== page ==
Saturday, 29 October 2016

A baby step


Regular readers to this site (and even non-regulars) will be more than aware the last entry invited manager Mark Warburton to pack up his things and leave. After seven months of patchy, unreliable performances and inconsistent results, it felt like the edge tipping over when St Johnstone comfortably contained Warbs’ men at Ibrox and really should have won with something to spare.

What a difference 90 minutes has made to absolutely everything.

Today’s display against a very strong and in-form Kilmarnock side was everything fans (yours truly especially) have expected and demanded Rangers deliver for months now, ever since the dip in form which left a sour taste in the mouth after last season’s Old Firm semi win.

From the first whistle Rangers gave Lee Clark’s men absolutely no quarter, with constant high pressure, defending in numbers and intense attacking with off-ball movement the likes of which we have not seen in maybe a year from Warbs’ side.

With Michael O’Halloran starting his second league match in a row, and McKay continuing to warm the bench, dare I say Rangers’ manager has been more than stung by the criticism, despite his claims to ignore it, and has taken some of the advice more personally? Finally giving O’Halloran a chance is a big statement, especially at the expense of the seemingly undroppable McKay, while former favourite Martyn Waghorn’s poor form seems finally to have been recognised by the gaffer and he too is on the outside looking in.

And it paid off today. O’Halloran was a man possessed – Rangers fans ached to see the lad given a substantial run in the team; well this afternoon justified that canvassing as Warburton relented and let the former Saints attacker do his thing. He was the most dangerous player on the pitch, getting to the byline with gay abandon and terrorising Steven Smith to name just one.

And while there were other personnel questions (Hodson back on the bench, Crooks only making a cameo, Senderos still not getting a sniff) the system today was different. Warburton may claim ‘it’s all about what we do’ but today’s system was not one set up without the opposition in mind. Right back Tavernier was restored to counter Killie’s pacy opposite number in Jordan Jones, and while Clark’s man had some joy, it was short-lived. And significantly we saw that aforementioned high pressing. Rangers looked energised in a way we have almost forgotten; Holt, Halliday, Windass and Miller especially ran and harried the visitors off the ball, and made it impossible for them to get anything like a head of steam.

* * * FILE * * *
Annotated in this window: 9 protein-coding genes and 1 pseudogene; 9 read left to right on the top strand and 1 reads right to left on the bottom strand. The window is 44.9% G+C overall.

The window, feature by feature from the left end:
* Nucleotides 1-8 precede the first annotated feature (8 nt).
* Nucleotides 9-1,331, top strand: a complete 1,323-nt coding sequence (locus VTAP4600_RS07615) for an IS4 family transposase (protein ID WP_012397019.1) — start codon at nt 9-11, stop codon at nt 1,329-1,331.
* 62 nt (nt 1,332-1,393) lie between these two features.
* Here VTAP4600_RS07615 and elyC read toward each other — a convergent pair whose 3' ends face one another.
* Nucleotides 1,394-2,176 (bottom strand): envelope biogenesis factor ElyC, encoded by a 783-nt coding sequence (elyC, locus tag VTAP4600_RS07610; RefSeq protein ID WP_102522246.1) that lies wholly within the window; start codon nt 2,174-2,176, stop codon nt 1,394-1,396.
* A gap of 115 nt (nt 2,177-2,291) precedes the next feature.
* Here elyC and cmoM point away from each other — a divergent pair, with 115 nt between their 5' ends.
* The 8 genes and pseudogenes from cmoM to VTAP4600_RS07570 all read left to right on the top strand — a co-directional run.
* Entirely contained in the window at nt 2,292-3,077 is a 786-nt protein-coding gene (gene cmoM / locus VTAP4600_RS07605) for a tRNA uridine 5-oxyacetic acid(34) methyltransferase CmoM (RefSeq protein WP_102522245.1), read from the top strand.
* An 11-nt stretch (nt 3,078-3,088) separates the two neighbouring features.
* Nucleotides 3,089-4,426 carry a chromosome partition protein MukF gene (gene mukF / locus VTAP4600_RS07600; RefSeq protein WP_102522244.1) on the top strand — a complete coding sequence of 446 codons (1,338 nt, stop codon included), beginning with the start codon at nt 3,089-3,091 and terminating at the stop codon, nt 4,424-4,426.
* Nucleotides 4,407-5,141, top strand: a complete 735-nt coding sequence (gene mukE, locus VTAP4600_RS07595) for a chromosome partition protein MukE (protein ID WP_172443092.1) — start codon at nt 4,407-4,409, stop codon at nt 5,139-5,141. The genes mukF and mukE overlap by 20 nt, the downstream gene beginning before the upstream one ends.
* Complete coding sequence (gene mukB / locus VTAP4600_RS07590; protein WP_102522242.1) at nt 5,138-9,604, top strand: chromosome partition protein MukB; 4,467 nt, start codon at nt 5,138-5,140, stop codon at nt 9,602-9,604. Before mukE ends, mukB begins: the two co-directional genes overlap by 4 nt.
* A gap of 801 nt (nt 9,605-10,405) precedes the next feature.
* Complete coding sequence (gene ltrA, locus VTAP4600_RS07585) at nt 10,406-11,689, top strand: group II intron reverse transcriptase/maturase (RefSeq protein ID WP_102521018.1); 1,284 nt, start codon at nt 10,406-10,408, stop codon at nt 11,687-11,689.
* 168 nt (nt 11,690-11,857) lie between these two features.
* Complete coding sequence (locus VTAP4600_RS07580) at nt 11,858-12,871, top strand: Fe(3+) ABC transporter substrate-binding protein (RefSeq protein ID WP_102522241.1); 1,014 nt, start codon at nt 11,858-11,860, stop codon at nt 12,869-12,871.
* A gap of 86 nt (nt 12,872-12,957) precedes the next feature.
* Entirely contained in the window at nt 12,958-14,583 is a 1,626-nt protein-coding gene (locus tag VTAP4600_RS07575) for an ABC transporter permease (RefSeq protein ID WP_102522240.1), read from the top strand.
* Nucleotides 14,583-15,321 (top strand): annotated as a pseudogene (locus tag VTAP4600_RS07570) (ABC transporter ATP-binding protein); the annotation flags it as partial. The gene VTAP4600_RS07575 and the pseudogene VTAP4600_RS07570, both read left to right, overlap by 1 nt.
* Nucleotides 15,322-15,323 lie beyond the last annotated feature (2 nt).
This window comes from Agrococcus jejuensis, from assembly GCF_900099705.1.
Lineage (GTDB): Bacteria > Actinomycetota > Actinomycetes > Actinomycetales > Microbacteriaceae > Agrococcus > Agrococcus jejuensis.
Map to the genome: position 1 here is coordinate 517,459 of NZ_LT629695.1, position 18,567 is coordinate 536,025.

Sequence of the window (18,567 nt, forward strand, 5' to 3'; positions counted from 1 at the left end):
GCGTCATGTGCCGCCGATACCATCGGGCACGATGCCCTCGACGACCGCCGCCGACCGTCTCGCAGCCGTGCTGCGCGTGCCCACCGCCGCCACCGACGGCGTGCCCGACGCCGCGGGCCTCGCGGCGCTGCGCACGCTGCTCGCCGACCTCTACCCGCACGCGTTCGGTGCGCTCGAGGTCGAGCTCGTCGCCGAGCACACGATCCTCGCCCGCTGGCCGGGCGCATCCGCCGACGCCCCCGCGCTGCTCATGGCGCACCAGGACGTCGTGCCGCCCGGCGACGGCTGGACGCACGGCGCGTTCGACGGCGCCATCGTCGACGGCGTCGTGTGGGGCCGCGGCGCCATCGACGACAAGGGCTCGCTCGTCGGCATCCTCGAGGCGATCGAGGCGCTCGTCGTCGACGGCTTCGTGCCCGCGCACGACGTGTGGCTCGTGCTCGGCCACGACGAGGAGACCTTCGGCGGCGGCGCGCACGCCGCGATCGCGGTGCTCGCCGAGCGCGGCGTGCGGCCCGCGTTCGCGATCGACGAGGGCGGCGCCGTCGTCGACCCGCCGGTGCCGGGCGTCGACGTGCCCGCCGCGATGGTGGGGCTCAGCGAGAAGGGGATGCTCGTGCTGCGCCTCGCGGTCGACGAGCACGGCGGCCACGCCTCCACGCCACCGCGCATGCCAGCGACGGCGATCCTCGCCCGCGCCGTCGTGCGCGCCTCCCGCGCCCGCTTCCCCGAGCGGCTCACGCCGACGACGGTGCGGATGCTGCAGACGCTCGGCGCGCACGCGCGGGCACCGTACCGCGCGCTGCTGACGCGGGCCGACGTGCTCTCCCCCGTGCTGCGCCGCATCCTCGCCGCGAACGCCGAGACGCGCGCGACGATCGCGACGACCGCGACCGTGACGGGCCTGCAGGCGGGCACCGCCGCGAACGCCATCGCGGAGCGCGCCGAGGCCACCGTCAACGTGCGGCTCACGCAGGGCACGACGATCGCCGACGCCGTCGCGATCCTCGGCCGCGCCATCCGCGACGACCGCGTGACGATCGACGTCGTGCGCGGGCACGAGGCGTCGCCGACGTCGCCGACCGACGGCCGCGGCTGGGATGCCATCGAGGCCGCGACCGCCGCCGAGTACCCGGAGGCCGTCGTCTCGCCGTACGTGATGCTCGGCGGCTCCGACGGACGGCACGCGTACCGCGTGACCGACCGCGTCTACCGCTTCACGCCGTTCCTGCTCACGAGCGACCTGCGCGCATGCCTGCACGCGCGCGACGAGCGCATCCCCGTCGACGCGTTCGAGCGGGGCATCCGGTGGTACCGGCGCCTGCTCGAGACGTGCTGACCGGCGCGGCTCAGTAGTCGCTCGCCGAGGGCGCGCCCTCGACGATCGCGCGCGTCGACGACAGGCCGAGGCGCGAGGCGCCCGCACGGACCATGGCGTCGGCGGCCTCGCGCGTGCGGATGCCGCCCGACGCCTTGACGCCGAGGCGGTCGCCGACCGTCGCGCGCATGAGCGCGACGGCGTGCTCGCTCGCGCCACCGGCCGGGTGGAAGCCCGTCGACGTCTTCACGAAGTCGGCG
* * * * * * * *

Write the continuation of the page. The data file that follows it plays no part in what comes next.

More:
And at the back, the sight of a swamp of Rangers players organised on the 18 yard line and in the 6 yard box (essentially two banks of four) is the kind of defensive robustness absent essentially through Warbs’ entire tenure until now.

Rangers, for the first time today, actually looked like they knew how to defend – as if something has changed with the tactical approach and instead of being constantly exposed (it still happened, just not as much) at the back, numbers swooshed back when the ball was lost to cover a counter.

It just looked far more like the kind of organisation Rangers need. Coupled with Kiernan hitting form ever since his solid show at Hampden, and maybe, just maybe there is a baby step being taken here.

This was a midtable side at Ibrox, the kind of team Rangers have struggled with this season, and they simply blew them away.

Conspicuous by its presence was Rangers’ late-running too; inside 40 seconds Holt burst onto the edge of the box and put one just outside MacDonald’s upright – that late-running midfield support in the box has been a glaring deficiency of Warburton’s system; well, today he got it right.

There is a long way to go, and this progress could worryingly unravel at County next week. But (some) readers will be pleased to hear this got Warburton a stay of execution in yours truly’s eyes. He showed, at last, the ability to adjust his system and his tactic to deal with a different opponent. And if he continues to do this, to modify how he sets the side out, and continues to show more willing to drop out-of-form players as he has now flirted with, he will eventually get this right.

Credit where it is due – this site has slagged Warburton off rotten recently, and it stands by that criticism. But we are delighted to praise him and the players for a good day’s work and hope he and they continue to prove us totally wrong. Starting in the Highlands next week.

Keep it up.
Comments System WIDGET PACK